Alcohol Intake and Alcohol-SNP Interactions Associated with Prostate Cancer Aggressiveness.
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Excessive alcohol intake is a well-known modifiable risk factor for many cancers. It is still unclear whether genetic variants or single nucleotide polymorphisms (SNPs) can modify alcohol intake's impact on prostate cancer (PCa) aggressiveness. The objective is to test the alcohol-SNP interactions of the 7501 SNPs in the four pathways (angiogenesis, mitochondria, miRNA, and androgen metabolism-related pathways) associated with PCa aggressiveness. We evaluated the impacts of three excessive alcohol intake behaviors in 3306 PCa patients with European ancestry from the PCa Consortium. We tested the alcohol-SNP interactions using logistic models with the discovery-validation study design. All three excessive alcohol intake behaviors were not significantly associated with PCa aggressiveness. However, the interactions of excessive alcohol intake and three SNPs (rs13107662 [<i>CAMK2D</i>, <i>p</i> = 6.2 × 10<sup>-6</sup>], rs9907521 [<i>PRKCA,</i> <i>p</i> = 7.1 × 10<sup>-5</sup>], and rs11925452 [<i>ROBO1,</i> <i>p</i> = 8.2 × 10<sup>-4</sup>]) were significantly associated with PCa aggressiveness. These alcohol-SNP interactions revealed contrasting effects of excessive alcohol intake on PCa aggressiveness according to the genotypes in the identified SNPs. We identified PCa patients with the rs13107662 (<i>CAMK2D</i>) AA genotype, the rs11925452 (<i>ROBO1</i>) AA genotype, and the rs9907521 (<i>PRKCA)</i> AG genotype were more vulnerable to excessive alcohol intake for developing aggressive PCa. Our findings support that the impact of excessive alcohol intake on PCa aggressiveness was varied by the selected genetic profiles.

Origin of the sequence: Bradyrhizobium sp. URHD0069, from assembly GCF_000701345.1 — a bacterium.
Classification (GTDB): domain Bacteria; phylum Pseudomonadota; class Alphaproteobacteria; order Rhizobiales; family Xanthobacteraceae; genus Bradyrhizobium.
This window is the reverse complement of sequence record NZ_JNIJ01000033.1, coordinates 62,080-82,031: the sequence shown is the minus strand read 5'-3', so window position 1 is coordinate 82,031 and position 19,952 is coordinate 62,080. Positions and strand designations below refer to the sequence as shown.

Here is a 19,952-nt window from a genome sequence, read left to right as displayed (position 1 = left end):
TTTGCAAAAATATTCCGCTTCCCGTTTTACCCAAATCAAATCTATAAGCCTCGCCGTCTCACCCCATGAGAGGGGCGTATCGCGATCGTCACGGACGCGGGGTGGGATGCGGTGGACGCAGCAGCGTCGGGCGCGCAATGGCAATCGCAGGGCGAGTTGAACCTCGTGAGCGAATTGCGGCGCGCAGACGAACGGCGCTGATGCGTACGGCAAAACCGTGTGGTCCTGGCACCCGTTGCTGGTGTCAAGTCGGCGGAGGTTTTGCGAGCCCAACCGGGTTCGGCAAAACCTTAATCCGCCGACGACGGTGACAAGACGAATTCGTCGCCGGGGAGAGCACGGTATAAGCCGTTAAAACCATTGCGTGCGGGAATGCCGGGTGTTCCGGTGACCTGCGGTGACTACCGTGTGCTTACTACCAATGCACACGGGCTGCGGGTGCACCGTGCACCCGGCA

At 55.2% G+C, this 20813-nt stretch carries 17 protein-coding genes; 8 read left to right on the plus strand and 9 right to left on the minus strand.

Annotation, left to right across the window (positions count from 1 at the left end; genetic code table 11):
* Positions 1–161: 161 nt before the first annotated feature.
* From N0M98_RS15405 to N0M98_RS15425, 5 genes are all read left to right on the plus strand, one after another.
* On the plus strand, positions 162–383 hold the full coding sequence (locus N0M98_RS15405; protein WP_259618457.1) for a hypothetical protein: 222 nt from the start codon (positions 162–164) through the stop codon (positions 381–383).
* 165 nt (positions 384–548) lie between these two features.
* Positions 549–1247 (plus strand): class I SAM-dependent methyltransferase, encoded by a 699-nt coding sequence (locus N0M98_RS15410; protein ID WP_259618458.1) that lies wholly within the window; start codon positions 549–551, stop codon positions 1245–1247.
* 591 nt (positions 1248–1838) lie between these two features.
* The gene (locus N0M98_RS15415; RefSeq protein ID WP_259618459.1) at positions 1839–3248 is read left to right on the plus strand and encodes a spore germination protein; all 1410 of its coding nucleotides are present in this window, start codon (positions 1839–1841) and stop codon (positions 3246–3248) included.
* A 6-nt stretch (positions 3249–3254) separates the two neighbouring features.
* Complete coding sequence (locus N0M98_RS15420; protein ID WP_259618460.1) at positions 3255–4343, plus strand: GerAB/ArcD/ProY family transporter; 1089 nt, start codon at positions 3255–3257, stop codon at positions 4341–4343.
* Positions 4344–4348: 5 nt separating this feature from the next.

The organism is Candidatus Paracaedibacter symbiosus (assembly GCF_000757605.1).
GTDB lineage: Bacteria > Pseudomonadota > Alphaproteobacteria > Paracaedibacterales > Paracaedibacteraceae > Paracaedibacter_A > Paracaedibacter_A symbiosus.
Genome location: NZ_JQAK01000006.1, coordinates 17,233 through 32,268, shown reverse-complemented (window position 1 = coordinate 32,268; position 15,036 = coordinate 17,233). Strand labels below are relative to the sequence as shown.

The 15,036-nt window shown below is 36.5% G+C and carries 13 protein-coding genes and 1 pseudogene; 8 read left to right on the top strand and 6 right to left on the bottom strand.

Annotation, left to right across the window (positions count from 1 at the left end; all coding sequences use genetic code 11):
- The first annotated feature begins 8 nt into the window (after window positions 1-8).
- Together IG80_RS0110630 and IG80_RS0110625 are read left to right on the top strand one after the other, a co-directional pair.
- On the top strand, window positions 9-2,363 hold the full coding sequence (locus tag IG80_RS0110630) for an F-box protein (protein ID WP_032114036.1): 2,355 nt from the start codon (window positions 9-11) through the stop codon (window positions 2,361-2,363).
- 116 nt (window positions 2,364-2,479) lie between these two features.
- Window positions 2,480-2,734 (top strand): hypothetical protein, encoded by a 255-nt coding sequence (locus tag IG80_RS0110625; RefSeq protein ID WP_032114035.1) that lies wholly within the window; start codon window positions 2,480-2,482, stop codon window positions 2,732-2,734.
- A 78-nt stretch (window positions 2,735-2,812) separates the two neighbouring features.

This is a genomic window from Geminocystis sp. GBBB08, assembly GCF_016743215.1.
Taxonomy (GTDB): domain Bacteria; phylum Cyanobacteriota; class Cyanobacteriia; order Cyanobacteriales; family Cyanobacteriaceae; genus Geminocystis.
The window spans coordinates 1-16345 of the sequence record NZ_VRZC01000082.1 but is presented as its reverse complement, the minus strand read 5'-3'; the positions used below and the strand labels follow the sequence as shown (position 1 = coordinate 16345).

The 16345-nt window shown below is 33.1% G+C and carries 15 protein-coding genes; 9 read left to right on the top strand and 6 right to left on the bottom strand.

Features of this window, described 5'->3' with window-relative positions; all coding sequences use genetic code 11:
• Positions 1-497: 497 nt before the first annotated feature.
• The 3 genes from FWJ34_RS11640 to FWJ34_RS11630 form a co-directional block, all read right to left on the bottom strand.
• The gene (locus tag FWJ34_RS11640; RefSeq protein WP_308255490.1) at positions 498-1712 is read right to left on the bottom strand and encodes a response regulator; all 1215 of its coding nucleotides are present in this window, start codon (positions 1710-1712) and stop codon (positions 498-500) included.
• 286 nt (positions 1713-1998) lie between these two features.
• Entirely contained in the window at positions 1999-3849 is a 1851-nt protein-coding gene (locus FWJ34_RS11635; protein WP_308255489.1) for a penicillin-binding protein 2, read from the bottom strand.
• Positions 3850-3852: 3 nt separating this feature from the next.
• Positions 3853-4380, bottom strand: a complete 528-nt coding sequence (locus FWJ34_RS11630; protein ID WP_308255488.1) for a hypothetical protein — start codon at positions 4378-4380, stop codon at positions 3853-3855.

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Journal of clinical medicine, 2021, 10 (3)